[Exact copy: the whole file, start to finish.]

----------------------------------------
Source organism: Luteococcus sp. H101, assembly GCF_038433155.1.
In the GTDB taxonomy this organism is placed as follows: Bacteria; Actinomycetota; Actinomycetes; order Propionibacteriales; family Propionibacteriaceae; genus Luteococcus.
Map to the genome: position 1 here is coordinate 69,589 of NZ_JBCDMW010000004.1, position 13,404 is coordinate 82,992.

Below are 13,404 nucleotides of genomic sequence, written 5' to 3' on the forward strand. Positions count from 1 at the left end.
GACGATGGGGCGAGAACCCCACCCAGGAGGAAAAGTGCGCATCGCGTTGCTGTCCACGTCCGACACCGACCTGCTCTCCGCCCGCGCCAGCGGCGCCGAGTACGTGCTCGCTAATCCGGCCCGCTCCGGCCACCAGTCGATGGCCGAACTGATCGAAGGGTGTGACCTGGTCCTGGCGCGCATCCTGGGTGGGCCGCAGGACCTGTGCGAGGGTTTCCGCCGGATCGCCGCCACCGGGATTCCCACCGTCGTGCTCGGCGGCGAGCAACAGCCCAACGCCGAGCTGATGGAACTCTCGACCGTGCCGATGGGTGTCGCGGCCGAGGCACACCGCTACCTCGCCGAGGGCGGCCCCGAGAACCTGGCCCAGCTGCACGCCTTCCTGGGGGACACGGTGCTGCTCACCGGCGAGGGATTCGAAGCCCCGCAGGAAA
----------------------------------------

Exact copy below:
Source organism: Luteococcus sp. H101, assembly GCF_038433155.1.
In the GTDB taxonomy this organism is placed as follows: Bacteria; Actinomycetota; Actinomycetes; order Propionibacteriales; family Propionibacteriaceae; genus Luteococcus.
Map to the genome: position 1 here is coordinate 69,589 of NZ_JBCDMW010000004.1, position 13,404 is coordinate 82,992.

Below are 13,404 nucleotides of genomic sequence, written 5' to 3' on the forward strand. Positions count from 1 at the left end.
GACGATGGGGCGAGAACCCCACCCAGGAGGAAAAGTGCGCATCGCGTTGCTGTCCACGTCCGACACCGACCTGCTCTCCGCCCGCGCCAGCGGCGCCGAGTACGTGCTCGCTAATCCGGCCCGCTCCGGCCACCAGTCGATGGCCGAACTGATCGAAGGGTGTGACCTGGTCCTGGCGCGCATCCTGGGTGGGCCGCAGGACCTGTGCGAGGGTTTCCGCCGGATCGCCGCCACCGGGATTCCCACCGTCGTGCTCGGCGGCGAGCAACAGCCCAACGCCGAGCTGATGGAACTCTCGACCGTGCCGATGGGTGTCGCGGCCGAGGCACACCGCTACCTCGCCGAGGGCGGCCCCGAGAACCTGGCCCAGCTGCACGCCTTCCTGGGGGACACGGTGCTGCTCACCGGCGAGGGATTCGAAGCCCCGCAGGAAA